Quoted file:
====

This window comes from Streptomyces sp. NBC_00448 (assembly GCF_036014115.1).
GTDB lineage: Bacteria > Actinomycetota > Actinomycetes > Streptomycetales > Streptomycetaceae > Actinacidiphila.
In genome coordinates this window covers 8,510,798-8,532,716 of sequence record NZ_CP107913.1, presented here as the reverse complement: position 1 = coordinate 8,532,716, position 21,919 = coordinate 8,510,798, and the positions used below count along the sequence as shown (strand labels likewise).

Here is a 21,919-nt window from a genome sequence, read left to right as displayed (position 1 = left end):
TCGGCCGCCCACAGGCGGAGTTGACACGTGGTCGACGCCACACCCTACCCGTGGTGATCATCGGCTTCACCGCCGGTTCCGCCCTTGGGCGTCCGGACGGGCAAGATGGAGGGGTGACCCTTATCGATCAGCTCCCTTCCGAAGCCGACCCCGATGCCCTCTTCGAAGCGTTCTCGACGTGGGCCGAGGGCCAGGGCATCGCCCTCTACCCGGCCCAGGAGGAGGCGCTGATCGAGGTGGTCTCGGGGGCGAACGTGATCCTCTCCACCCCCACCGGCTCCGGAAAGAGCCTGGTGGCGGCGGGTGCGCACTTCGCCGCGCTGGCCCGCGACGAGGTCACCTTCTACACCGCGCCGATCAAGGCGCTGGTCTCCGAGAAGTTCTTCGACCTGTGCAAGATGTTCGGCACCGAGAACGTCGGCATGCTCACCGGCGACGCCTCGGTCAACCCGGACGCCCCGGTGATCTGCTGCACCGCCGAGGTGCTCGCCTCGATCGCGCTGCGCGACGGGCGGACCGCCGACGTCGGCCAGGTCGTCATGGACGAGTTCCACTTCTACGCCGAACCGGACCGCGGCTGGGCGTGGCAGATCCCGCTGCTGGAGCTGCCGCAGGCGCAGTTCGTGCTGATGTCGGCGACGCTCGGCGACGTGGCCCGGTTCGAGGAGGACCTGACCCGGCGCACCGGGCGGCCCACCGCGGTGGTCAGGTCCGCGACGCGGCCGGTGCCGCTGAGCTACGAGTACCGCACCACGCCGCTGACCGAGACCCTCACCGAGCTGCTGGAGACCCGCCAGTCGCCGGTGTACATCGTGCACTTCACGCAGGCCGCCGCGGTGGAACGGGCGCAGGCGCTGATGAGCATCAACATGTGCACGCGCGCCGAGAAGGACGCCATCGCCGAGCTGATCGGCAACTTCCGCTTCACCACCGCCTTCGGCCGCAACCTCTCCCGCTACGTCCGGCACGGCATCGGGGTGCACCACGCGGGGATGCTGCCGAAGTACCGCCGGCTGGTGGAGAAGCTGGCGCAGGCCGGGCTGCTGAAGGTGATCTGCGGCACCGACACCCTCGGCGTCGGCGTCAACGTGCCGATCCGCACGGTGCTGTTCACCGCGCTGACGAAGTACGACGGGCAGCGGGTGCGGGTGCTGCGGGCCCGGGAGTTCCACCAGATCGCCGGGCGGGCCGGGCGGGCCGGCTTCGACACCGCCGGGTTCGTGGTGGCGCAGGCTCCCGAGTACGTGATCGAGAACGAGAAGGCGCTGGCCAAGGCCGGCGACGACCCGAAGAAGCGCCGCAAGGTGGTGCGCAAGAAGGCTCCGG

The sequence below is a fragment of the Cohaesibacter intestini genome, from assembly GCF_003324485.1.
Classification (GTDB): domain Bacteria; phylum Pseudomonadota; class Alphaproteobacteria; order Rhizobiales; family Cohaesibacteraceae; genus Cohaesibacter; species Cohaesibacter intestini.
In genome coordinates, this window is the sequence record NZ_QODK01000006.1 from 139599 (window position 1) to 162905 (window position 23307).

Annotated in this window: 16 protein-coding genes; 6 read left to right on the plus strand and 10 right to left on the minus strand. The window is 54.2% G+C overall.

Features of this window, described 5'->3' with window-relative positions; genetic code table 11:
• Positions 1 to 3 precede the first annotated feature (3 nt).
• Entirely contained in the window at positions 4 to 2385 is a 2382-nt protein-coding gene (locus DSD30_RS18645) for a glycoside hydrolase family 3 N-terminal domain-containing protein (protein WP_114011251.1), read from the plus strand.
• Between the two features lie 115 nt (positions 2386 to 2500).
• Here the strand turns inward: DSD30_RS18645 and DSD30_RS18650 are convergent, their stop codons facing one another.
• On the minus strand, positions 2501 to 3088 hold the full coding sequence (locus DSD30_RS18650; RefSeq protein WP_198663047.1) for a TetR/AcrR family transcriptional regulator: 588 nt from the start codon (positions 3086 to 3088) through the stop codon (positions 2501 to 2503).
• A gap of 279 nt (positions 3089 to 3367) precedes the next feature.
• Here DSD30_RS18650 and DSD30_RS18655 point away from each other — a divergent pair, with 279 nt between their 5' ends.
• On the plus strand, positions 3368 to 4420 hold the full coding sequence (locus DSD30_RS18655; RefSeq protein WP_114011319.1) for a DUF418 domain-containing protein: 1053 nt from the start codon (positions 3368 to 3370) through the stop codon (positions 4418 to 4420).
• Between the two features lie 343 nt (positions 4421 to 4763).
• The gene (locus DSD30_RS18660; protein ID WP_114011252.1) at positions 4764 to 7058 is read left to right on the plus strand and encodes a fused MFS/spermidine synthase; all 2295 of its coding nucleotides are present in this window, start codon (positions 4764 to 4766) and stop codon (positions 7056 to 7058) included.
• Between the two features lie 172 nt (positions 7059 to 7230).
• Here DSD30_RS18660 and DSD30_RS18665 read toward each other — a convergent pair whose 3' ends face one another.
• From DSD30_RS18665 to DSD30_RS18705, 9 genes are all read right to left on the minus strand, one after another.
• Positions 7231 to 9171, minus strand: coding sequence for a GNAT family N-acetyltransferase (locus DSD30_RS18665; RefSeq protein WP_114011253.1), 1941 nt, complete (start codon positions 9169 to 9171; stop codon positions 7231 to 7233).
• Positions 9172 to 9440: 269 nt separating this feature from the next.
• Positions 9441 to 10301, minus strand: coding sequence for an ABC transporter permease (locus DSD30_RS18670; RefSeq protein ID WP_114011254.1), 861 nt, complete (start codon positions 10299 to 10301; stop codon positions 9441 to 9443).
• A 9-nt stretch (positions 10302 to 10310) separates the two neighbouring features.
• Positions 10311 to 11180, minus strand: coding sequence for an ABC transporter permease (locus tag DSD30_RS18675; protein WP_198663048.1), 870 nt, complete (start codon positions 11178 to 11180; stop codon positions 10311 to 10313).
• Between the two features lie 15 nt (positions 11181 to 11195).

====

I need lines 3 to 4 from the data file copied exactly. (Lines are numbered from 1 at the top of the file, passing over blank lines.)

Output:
In genome coordinates this window covers 8,510,798-8,532,716 of sequence record NZ_CP107913.1, presented here as the reverse complement: position 1 = coordinate 8,532,716, position 21,919 = coordinate 8,510,798, and the positions used below count along the sequence as shown (strand labels likewise).

Here is a 21,919-nt window from a genome sequence, read left to right as displayed (position 1 = left end):